Needless to say, yesterday’s run was postponed but, since I’m determined to get back into a regular routine again, I went out today instead. In the sunshine! I know, but I need to stop making excuses and just get on with it.

Fortunately it wasn’t too warm when I headed down to the seafront this evening and the breeze was nice and cool so I was happy enough to have a go at a slow 3K. I wasn’t sure if I could manage without a walk break but, determined to drop the ratios, I left my GymBoss at home so that I wouldn’t be tempted to go back to run/walk for this session at least.

As it turned out, it wasn’t too bad. I managed to run the first 2K without any problems. My leg felt fine and the new shoes felt really good – a bit warmer than the old ones, but the cushioning felt great.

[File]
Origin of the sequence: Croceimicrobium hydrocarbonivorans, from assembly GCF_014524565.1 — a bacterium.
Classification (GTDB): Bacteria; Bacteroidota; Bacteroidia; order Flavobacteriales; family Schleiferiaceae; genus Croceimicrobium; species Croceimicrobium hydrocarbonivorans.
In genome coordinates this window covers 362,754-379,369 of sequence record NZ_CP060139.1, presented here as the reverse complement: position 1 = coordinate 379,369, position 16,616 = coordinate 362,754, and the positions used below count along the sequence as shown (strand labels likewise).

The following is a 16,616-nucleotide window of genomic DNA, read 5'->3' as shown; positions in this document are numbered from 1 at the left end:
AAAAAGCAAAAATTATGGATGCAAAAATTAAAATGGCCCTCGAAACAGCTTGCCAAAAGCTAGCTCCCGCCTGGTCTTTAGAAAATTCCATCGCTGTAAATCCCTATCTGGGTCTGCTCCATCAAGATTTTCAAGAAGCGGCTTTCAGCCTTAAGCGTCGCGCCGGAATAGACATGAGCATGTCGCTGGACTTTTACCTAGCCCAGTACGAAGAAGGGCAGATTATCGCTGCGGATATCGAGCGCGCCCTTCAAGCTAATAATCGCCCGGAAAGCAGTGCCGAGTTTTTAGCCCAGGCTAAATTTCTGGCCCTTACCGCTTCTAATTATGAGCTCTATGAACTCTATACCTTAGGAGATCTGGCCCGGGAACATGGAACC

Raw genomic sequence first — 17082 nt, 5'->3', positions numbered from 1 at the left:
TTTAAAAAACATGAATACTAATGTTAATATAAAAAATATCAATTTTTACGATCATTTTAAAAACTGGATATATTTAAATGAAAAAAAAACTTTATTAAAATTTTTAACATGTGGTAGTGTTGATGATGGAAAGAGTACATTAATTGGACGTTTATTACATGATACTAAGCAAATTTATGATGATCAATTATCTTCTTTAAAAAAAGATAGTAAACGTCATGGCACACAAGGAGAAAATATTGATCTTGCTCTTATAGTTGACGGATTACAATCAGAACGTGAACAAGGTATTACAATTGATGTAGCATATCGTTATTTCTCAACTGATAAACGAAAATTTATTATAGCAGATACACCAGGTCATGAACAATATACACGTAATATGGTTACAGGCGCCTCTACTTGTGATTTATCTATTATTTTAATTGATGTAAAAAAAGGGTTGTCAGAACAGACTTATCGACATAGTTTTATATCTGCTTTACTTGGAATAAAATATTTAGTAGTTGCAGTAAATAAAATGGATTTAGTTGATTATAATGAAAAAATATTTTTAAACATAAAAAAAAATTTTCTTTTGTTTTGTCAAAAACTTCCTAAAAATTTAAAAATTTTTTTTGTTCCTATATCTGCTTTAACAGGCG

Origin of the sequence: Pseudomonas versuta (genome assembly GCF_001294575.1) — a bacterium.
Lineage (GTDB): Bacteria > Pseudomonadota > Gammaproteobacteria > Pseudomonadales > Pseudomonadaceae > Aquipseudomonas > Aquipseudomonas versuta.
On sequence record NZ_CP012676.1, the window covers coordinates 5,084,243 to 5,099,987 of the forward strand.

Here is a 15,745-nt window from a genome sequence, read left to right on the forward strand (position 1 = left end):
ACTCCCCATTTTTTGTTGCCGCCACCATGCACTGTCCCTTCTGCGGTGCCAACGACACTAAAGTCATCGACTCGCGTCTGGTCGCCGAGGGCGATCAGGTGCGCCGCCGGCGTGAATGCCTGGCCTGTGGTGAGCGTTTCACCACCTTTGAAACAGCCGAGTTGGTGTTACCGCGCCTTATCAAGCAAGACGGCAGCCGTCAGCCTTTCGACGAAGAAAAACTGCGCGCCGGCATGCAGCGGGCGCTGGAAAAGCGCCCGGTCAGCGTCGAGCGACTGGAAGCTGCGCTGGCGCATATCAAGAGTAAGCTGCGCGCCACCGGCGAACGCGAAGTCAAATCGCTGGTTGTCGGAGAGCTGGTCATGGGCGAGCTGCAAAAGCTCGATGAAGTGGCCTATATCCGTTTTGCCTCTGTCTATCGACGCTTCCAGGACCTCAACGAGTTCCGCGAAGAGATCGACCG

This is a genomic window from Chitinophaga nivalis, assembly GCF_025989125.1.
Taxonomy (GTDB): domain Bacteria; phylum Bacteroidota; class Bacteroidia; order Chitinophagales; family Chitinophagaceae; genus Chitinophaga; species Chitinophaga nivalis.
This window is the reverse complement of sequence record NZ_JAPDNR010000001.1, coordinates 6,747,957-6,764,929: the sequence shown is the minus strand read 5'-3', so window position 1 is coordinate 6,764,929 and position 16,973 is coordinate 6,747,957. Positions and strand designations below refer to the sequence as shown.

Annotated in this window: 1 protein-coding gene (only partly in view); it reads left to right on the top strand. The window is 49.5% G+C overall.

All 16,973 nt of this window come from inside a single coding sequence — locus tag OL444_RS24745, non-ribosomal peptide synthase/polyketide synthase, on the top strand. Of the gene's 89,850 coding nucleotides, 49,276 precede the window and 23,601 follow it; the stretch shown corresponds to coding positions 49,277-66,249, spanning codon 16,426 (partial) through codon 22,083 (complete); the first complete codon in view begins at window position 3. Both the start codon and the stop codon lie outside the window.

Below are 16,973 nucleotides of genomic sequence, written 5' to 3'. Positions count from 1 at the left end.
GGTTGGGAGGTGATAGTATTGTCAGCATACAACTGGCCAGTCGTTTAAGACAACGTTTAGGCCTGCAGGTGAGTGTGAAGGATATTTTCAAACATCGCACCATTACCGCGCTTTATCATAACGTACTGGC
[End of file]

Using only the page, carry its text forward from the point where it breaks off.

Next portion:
Still, after 2K I did take a short walk break as I was feeling a bit more out of breath than I would have liked, plus I really needed some water – I seem to have forgotten how to run and drink at the same time without choking myself!

After the walk break and a bit of water, I felt a lot better and plodded on to finish the 3K in 20:19 – not terribly fast, I know, but not terribly terrible either. Besides, the main objective for this week is to start running regularly again, so it’s a step in the right direction.

My plan for the rest of the week is to do another 3K on Friday and either parkrun on Saturday or a 5K on Sunday using run/walk ratios to get the distance in. I can’t wait!

How’s your training going? How do you get back into a regular routine again after a break? Please share your thought in the comments.